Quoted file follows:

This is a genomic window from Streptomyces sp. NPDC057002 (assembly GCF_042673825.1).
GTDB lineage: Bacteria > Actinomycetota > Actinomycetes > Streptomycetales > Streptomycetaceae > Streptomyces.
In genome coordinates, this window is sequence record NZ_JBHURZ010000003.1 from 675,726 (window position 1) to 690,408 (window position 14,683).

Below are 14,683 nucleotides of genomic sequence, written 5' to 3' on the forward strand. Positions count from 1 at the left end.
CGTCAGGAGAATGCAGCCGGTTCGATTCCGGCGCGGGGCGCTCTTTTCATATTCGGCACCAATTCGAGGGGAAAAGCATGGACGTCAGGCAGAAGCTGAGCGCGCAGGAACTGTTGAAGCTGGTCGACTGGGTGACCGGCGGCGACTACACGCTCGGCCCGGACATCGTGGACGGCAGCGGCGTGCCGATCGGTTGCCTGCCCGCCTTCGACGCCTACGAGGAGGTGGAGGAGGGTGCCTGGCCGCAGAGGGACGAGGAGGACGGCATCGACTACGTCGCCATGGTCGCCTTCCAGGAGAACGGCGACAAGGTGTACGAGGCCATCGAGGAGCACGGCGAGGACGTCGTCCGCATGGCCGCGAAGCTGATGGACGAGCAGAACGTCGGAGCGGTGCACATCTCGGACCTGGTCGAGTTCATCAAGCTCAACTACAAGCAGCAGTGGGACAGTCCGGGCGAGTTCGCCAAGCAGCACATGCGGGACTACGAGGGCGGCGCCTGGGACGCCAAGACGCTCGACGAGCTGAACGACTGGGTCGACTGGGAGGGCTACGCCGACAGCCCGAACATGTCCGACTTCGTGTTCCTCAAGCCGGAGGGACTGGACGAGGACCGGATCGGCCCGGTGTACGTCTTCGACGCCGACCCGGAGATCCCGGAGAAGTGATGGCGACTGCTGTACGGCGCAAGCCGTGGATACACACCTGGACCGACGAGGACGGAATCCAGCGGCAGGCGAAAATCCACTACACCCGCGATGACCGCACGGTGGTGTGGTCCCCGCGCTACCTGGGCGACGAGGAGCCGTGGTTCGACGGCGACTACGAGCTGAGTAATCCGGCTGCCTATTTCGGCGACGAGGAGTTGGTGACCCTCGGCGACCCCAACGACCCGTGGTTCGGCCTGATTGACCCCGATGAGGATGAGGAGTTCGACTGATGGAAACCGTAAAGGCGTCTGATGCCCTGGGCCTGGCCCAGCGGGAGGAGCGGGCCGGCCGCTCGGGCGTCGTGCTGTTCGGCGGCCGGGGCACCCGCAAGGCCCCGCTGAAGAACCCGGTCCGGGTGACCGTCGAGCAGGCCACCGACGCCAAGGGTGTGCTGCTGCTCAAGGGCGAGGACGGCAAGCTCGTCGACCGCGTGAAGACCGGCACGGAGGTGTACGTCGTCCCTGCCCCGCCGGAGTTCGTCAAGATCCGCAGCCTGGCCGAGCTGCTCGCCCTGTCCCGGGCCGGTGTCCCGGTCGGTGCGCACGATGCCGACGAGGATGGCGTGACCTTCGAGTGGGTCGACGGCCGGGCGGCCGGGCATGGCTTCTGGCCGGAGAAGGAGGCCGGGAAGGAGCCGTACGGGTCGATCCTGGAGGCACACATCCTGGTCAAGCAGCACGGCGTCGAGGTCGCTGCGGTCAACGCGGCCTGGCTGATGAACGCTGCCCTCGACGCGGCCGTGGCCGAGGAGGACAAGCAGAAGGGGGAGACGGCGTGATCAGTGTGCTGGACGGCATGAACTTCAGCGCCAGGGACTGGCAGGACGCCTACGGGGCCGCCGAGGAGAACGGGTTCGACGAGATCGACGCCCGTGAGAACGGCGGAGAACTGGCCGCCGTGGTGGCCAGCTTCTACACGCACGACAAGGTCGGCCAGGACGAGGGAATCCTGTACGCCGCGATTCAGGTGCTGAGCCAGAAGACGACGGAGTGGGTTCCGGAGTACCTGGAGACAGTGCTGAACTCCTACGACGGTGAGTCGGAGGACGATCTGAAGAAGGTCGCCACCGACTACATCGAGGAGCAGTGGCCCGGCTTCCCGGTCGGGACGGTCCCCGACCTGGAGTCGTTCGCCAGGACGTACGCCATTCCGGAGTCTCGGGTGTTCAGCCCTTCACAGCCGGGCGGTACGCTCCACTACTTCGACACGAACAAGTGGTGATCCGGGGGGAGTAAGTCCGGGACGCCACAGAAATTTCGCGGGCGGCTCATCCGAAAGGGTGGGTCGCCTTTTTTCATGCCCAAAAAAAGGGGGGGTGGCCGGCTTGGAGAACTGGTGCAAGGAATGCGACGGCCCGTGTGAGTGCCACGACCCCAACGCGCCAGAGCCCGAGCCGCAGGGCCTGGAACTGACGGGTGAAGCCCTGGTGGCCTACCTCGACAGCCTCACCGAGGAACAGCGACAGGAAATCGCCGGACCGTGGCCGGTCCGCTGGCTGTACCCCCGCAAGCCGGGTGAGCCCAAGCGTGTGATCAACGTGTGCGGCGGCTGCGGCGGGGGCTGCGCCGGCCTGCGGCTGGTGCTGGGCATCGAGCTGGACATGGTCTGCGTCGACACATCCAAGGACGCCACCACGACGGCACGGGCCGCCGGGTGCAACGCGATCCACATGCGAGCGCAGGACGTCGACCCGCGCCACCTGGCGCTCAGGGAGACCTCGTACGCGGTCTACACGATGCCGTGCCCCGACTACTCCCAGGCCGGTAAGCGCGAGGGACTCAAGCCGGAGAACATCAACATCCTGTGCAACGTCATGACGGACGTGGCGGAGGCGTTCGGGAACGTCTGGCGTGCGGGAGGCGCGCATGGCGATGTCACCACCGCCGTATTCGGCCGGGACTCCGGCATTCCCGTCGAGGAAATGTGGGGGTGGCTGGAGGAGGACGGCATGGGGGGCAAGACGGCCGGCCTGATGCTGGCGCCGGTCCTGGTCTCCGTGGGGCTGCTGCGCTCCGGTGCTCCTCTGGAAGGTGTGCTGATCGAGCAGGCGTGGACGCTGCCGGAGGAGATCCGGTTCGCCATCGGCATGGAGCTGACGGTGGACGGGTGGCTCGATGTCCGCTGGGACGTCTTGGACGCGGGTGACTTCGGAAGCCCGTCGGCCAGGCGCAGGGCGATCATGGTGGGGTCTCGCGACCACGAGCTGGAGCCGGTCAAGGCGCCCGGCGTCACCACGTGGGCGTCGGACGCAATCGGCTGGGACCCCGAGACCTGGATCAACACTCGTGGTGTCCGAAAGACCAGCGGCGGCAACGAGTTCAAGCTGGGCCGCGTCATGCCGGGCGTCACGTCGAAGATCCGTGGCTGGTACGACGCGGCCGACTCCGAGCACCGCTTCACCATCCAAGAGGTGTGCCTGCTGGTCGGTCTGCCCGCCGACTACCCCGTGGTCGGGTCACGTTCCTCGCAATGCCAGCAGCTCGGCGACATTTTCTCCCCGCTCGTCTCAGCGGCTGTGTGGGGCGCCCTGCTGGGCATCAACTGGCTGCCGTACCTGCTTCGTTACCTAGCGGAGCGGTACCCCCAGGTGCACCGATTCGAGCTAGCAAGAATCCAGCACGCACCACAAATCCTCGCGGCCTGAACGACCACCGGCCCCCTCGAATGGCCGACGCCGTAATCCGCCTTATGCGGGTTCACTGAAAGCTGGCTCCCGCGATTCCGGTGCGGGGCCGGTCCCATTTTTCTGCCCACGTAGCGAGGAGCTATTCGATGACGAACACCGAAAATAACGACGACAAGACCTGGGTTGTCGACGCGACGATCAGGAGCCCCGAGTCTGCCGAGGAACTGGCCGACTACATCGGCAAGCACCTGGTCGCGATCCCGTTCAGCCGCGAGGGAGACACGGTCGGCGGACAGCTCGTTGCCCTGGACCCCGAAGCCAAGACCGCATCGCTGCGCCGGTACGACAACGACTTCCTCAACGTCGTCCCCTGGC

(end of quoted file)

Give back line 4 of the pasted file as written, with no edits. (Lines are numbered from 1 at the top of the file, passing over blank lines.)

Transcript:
Below are 14,683 nucleotides of genomic sequence, written 5' to 3' on the forward strand. Positions count from 1 at the left end.